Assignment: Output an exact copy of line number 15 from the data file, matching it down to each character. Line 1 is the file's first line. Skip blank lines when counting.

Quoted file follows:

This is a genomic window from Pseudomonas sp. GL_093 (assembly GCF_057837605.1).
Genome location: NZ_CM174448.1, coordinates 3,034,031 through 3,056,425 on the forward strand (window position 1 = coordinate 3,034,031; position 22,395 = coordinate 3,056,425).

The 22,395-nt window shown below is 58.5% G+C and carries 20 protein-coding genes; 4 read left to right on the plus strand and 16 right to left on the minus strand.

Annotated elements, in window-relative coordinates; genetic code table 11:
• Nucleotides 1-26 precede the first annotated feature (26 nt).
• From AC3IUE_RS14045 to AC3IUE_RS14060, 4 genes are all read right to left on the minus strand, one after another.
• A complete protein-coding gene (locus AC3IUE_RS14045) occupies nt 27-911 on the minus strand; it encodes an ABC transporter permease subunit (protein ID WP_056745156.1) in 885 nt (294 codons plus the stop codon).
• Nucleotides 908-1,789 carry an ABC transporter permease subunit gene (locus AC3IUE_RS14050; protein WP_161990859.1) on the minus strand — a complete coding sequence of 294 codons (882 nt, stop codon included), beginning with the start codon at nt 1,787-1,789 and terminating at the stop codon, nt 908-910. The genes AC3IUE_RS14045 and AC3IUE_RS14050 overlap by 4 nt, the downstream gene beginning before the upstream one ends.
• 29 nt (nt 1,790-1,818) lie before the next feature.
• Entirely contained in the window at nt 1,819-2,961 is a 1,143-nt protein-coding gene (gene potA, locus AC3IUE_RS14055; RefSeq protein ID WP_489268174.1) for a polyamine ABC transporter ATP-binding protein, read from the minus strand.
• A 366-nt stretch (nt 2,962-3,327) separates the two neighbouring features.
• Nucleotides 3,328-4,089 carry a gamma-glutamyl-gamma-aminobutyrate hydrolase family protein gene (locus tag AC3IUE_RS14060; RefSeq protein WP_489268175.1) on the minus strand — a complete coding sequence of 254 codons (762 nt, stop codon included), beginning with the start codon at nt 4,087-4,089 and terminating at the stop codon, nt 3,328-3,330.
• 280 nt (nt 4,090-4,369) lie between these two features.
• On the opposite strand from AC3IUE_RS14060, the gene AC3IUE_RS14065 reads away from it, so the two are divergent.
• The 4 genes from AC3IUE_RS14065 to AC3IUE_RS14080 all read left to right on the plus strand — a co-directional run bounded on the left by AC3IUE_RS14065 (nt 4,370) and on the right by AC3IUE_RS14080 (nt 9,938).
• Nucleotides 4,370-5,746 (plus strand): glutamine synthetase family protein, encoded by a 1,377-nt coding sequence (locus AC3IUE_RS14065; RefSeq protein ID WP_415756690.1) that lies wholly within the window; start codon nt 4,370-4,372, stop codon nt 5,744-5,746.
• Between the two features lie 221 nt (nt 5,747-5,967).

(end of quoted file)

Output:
• The 4 genes from AC3IUE_RS14065 to AC3IUE_RS14080 all read left to right on the plus strand — a co-directional run bounded on the left by AC3IUE_RS14065 (nt 4,370) and on the right by AC3IUE_RS14080 (nt 9,938).